* * * *

Sieg Heil, Daddy. Everyone remembers that wretch, Peter the Pumpkin Eater, who couldn't support his wife and locked her in a pumpkin shell. The nursery rhyme doesn't mention any children, probably because they had the good sense to leave home at the earliest opportunity.

For all those years Daddy spends polishing his impersonation of a superior being, he might save himself the trouble. Four portraits of Daddy from grown-up daughters who remember him as:

JACK THE RIPPER - Jo's father, an accomplished sadist, emigrated from Europe to become a successful American businessman.

* * * *

My mother claims that when I was a little girl, he used to take me to the bakery every Sunday and shower me with food. He must have beaten me then but I don't remember. The earliest beatings I actually recall came later, when I was eight, because then I started asking my mother how she'd met my father and why she married him. All she said was, "He was handsome." I gather he looked like a young Robert Taylor.

I can't remember the worst beating, there were so many. Any time I'd cry, he'd hit me. I learned never to show tears in front of him. Once when he hit me across the breasts, my mother literally flipped out. I went into the bathroom to look at the black welts and I was really terrified. That night he slipped a twenty-dollar bill under my door.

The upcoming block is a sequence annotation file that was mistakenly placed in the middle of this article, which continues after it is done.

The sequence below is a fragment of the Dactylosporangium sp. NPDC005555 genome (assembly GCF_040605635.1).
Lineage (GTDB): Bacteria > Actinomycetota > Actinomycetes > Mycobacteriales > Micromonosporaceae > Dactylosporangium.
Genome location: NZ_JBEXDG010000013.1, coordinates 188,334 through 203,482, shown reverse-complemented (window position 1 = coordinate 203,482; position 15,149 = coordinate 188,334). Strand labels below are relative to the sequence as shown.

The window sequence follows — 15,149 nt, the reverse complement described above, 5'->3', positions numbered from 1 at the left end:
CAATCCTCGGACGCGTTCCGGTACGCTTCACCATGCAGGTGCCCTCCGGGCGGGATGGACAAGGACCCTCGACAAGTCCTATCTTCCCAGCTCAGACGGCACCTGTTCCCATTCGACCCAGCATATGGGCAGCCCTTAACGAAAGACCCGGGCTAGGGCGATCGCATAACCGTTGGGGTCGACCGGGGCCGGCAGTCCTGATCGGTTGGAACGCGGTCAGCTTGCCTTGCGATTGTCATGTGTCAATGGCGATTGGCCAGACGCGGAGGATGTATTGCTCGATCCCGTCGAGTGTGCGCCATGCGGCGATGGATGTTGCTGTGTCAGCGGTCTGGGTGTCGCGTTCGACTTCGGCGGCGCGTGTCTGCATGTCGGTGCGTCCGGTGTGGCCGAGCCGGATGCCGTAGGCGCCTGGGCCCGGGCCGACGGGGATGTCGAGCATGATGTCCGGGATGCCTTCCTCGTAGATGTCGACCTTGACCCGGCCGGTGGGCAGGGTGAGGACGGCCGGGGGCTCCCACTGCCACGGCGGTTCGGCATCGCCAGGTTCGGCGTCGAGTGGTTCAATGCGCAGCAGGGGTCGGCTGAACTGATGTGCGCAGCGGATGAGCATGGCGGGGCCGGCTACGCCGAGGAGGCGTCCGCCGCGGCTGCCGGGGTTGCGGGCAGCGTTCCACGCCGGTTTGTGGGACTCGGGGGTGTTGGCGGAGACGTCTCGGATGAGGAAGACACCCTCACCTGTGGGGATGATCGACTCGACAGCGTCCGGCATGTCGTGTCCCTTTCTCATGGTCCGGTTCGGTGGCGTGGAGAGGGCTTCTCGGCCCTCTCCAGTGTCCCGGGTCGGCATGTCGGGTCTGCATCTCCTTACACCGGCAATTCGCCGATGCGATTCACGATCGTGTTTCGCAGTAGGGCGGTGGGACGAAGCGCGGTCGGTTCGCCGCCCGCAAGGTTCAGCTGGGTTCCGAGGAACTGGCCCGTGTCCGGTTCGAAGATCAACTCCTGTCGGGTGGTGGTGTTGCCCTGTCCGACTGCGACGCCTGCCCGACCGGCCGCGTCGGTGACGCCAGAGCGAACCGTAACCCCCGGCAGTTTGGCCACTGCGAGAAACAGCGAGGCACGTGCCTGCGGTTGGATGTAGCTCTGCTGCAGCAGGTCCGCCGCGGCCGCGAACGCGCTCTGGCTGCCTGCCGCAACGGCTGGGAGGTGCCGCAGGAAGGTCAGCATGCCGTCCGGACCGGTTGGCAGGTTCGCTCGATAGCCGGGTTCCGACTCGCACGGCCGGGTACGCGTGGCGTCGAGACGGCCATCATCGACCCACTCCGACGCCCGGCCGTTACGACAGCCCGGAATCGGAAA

He'd aim at the weirdest places--my breasts, my crotch, across my face. Always on the front. When he beat me, he called me bitch, whore--wait a minute, some of the words are hard to translate from------to English--,cocktease. Later he'd apologize.

The thing was, he'd pick fights and I really never knew what I'd done wrong.

THE STRANGER FROM ANOTHER PLANET - Although Bonnie's father isn't exactly Superman, he does remain an unknown quantity.

* * * *

I don't know him. From what I do know, I don't think he's the kind of man I would want for a father. I've often met men and thought, "Gee, I wish my father was like that." I have no respect for him.

Perhaps the reason I don't know him as a person is that I can't talk to him. No matter what I say, he gets very defensive because he's scared to death. Oh, he's quick to give me an answer, to prove how smart he is. But something has gone wrong in his head.

I have very deep discussions with my mother--I know her.

THE TIN WOODMAN - Mary Beth sees her father as a man without feelings.

* * * *

What drove me crazy was that I could never actually talk to him. Recently we were at Lincoln Center and during the intermission he's talking about how much this product costs to make and how so-and-so will gross a million this year. I looked at him and said, "I don't give a shit. Tell me what's in your heart, what you're feeling."